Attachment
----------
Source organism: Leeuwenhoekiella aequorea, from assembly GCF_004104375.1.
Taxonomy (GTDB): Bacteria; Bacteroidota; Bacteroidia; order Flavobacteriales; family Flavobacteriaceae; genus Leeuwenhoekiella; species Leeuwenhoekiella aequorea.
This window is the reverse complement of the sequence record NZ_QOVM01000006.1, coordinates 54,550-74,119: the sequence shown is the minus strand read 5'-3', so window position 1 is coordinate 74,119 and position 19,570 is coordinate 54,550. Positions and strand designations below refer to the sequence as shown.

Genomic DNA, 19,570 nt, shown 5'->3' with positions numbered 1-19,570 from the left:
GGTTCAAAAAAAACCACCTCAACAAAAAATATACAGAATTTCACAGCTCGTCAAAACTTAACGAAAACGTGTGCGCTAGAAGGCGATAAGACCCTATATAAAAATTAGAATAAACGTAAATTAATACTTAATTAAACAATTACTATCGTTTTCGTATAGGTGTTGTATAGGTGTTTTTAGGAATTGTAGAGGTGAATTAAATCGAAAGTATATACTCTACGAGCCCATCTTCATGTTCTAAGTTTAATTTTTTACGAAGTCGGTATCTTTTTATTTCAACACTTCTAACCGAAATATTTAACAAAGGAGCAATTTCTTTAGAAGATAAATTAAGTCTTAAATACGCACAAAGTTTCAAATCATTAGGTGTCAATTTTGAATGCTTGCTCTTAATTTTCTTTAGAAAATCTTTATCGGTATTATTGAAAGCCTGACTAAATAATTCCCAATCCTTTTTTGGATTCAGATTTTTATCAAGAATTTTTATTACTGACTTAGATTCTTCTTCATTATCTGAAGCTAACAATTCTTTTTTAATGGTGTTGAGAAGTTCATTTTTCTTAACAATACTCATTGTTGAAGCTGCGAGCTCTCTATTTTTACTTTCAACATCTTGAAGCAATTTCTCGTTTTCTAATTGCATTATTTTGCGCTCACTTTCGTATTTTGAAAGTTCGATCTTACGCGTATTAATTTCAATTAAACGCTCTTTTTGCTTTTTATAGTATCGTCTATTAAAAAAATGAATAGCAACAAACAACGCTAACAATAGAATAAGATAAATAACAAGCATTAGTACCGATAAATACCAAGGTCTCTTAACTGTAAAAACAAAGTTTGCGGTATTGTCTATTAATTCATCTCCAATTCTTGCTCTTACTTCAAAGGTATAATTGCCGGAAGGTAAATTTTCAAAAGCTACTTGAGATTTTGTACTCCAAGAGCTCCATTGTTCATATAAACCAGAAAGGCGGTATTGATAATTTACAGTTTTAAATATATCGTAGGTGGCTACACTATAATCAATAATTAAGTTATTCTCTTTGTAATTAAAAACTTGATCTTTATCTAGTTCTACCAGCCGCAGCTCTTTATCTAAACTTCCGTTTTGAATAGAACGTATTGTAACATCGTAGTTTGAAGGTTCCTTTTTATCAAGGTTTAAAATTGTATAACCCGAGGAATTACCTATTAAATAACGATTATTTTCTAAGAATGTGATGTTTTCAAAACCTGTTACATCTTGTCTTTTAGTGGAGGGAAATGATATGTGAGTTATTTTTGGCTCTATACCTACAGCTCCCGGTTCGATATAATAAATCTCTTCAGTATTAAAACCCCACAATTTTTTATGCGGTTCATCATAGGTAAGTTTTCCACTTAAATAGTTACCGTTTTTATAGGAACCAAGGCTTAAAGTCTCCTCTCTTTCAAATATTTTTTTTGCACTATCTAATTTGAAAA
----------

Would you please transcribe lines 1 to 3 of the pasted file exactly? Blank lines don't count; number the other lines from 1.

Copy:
Source organism: Leeuwenhoekiella aequorea, from assembly GCF_004104375.1.
Taxonomy (GTDB): Bacteria; Bacteroidota; Bacteroidia; order Flavobacteriales; family Flavobacteriaceae; genus Leeuwenhoekiella; species Leeuwenhoekiella aequorea.
This window is the reverse complement of the sequence record NZ_QOVM01000006.1, coordinates 54,550-74,119: the sequence shown is the minus strand read 5'-3', so window position 1 is coordinate 74,119 and position 19,570 is coordinate 54,550. Positions and strand designations below refer to the sequence as shown.